The news traveled fast.
Minutes after the appointment of Yannick Nézet-Séguin to the Philadelphia Orchestra began appearing on websites in the United States and Canada on Sunday morning, reaction began bouncing among BlackBerrys.
In the airport lounges of LAX, people returning from the Opera America conference in Los Angeles cursed the Philadelphians bitterly: The more time Nézet-Séguin spends here, the less time he'll be at the Metropolitan Opera (or so the reasoning goes). And isn't it bad enough that the Philadelphia Orchestra already stole clarinetist Ricardo Morales from the Met?
The 35-year-old conductor's five-year contract, starting 2012, was officially announced Monday, though word slipped out on Sunday, reportedly because one of the musicians from Nézet-Séguin's Rotterdam Philharmonic tipped off the Montreal Gazette. Then the race was on: The Philadelphia Inquirer posted extensive coverage at 10:30 a.m., as soon as musicians were notified. Many others followed.
Much was made of the Philadelphia Orchestra's break from its history of venerable European conductors. "Yet another orchestra has opted for the excitement and uncertainty of youth," wrote the Washington Post's Anne Midgette.
"It's cool to see the grand old Philadelphia Orchestra take a chance on someone not only still quite youthful in conductor years, but relatively unknown," wrote Tim Smith in the Baltimore Sun.
Unknown? Not in his native Canada, where the Winnipeg Free Press calls him "Montreal classical music phenom," and the Ottawa Star reports that the "Canadian superstar conductor" will receive the Governor General's Performing Arts Award on Wednesday prior to a performance of Mahler's Symphony No. 8 ("Symphony of a Thousand") in Ottawa.
In Philadelphia, where Nézet-Séguin will formally sign his contract on Friday, meet with orchestra officials, and attend the scheduled neighborhood concert in Upper Darby, little unanimity could be expected over the first choice for the orchestra's next music director. Vladimir Jurowski made a strong impression, while Simon Rattle inspires eternal longing. But on one point there was general agreement: relief that the orchestra's leadership crisis is over with the arrival of president Allison Vulgamore, board president Richard Worley, and now a music director.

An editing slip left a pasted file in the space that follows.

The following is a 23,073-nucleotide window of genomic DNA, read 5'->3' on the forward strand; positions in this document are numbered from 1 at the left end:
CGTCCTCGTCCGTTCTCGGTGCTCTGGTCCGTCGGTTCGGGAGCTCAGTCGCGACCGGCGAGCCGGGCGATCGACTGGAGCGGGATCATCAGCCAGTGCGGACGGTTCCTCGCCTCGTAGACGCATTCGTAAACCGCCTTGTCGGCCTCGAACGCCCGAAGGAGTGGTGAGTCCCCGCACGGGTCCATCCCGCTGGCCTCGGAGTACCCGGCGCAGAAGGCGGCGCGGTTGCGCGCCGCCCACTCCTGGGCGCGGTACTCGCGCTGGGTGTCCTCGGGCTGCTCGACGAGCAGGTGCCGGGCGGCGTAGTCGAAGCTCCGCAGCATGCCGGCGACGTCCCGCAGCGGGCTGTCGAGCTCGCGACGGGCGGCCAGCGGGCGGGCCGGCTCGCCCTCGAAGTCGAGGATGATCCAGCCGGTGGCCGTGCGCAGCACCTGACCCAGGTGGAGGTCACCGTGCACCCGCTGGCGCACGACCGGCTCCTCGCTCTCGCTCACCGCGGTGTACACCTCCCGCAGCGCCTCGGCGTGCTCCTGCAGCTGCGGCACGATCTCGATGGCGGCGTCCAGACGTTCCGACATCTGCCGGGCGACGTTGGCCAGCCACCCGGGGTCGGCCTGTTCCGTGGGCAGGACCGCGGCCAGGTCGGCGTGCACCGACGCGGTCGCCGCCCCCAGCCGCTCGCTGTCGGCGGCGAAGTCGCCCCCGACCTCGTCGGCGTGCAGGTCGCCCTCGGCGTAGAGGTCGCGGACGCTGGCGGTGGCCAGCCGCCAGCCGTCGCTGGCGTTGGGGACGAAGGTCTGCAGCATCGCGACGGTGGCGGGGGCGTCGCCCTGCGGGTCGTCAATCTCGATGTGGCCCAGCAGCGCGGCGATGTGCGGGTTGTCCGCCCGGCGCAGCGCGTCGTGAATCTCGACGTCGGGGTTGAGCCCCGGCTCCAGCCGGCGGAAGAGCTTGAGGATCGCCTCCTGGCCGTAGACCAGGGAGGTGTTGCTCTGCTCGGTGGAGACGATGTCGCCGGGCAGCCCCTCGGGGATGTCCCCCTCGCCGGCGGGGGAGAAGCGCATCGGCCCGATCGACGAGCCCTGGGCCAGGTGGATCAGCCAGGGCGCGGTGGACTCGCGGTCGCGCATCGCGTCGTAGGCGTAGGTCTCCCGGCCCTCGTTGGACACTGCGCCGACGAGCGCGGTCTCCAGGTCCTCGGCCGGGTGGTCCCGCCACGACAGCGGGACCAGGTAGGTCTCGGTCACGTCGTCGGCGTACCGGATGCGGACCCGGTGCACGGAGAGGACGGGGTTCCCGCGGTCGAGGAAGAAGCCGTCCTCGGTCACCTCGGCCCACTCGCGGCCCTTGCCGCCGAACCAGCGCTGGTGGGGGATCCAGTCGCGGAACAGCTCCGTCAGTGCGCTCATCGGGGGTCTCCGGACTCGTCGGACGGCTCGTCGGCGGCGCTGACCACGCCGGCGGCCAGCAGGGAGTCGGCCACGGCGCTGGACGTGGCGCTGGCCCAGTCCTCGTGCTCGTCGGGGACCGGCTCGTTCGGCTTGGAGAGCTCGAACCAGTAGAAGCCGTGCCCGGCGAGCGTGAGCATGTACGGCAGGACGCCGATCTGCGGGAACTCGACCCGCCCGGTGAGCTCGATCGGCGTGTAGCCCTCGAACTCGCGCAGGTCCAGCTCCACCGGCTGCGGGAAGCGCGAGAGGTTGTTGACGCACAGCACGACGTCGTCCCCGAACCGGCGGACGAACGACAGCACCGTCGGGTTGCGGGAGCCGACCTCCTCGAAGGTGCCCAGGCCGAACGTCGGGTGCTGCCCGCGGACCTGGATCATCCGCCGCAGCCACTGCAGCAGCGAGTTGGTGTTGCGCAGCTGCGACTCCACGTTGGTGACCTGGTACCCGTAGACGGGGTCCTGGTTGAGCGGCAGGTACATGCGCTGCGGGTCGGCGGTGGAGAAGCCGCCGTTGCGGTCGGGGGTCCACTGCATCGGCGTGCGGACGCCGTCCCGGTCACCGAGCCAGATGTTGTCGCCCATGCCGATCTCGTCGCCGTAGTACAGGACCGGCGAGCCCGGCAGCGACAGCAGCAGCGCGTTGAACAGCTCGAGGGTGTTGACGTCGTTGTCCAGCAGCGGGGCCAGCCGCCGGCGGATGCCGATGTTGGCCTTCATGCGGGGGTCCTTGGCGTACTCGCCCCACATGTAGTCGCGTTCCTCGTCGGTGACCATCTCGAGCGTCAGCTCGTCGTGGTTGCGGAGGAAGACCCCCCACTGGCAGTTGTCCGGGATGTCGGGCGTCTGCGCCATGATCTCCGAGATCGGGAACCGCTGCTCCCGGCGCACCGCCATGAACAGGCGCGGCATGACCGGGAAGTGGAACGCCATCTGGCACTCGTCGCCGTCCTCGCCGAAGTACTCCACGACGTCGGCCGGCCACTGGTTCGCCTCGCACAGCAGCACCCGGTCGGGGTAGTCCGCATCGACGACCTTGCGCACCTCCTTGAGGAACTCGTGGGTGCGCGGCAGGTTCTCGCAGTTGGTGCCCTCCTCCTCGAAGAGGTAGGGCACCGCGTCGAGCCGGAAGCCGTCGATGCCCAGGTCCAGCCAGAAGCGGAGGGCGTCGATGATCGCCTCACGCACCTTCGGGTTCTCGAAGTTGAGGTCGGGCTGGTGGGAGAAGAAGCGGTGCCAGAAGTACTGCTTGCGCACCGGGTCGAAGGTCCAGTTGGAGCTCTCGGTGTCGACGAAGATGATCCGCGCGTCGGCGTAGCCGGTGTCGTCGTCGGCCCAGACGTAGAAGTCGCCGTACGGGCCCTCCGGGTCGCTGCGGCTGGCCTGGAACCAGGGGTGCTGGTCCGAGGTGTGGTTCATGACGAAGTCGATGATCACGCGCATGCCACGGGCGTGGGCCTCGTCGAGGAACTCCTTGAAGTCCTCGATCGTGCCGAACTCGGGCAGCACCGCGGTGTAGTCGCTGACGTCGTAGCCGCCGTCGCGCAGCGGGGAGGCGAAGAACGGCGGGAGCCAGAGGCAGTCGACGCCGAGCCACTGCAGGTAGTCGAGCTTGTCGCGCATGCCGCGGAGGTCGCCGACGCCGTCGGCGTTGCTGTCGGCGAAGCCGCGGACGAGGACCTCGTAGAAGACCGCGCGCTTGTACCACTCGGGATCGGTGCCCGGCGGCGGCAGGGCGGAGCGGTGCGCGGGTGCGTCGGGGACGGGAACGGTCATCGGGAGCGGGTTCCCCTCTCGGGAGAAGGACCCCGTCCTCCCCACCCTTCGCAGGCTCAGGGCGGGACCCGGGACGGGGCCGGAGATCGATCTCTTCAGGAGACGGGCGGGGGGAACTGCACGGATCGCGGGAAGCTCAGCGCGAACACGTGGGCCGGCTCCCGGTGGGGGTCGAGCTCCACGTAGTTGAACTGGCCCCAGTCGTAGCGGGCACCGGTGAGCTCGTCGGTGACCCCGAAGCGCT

"It's been a stressful time," said violinist Paul Arnold. "I'm relieved that a person of great quality . . . was appointed.
"I think we're on a roll, and this is the start of it," said violinist Davyd Booth.
Some musicians playfully proclaimed a victory for the Canadian takeover of the orchestra; three key members, including principal flutist Jeffrey Khaner, are from north of the border.
Though chief conductor Charles Dutoit has rarely inspired more affection than in recent weeks, "a longer tenure . . . is a possibly critical need now," wrote frequent orchestragoer Ed Dougherty in an e-mail to The Inquirer. "I would call Nézet-Séguin a strong Number Two," his number-one choice being Jurowski.
Nézet-Séguin's conducting expertise is only one key component to a potentially successful tenure. He needs to connect with the musicians on a level that inspires them well beyond their basic professionalism.
He has started on the right foot, partly because the musicians feel included in the selection process, said principal percussionist Chris Deviney.
"You look at his website and he's doing a lot of repertoire," Deviney says. "So I think it's a mischaracterization to think that what he brings to us is only limited to what he's shown us already."
It's also known that Nézet-Séguin's most recent program with the Philadelphia Orchestra - which was less well-received than his first - wasn't entirely his choice, as is sometimes the case with week-to-week concerts.
"We've had two strong weeks with him," said principal timpanist Don Liuzzi. "We've seen enough to know he has a vitality about him and musical intelligence that we're excited about."
The other key component is fund-raising. Nobody can yet say if he'll be a money magnet among corporate leaders or on the Main Line. But as Liuzzi put it, "Vitality is good. People respond to vitality."
"I don't want him to lose his sarcasm," said violist Judy Geist. "I don't want him to placate us. I want him to be as demanding as he was the first time he conducted us, before he had any inkling that he was being considered. I remember he looked at the first row of winds and said, with his Quebecois accent, 'I can tell that you are characters!' "
Most frequently asked question: What do we call him for short? In Rotterdam, he's just "Yannick." The moniker that already seems to be catching on in Philadelphia is "YNS."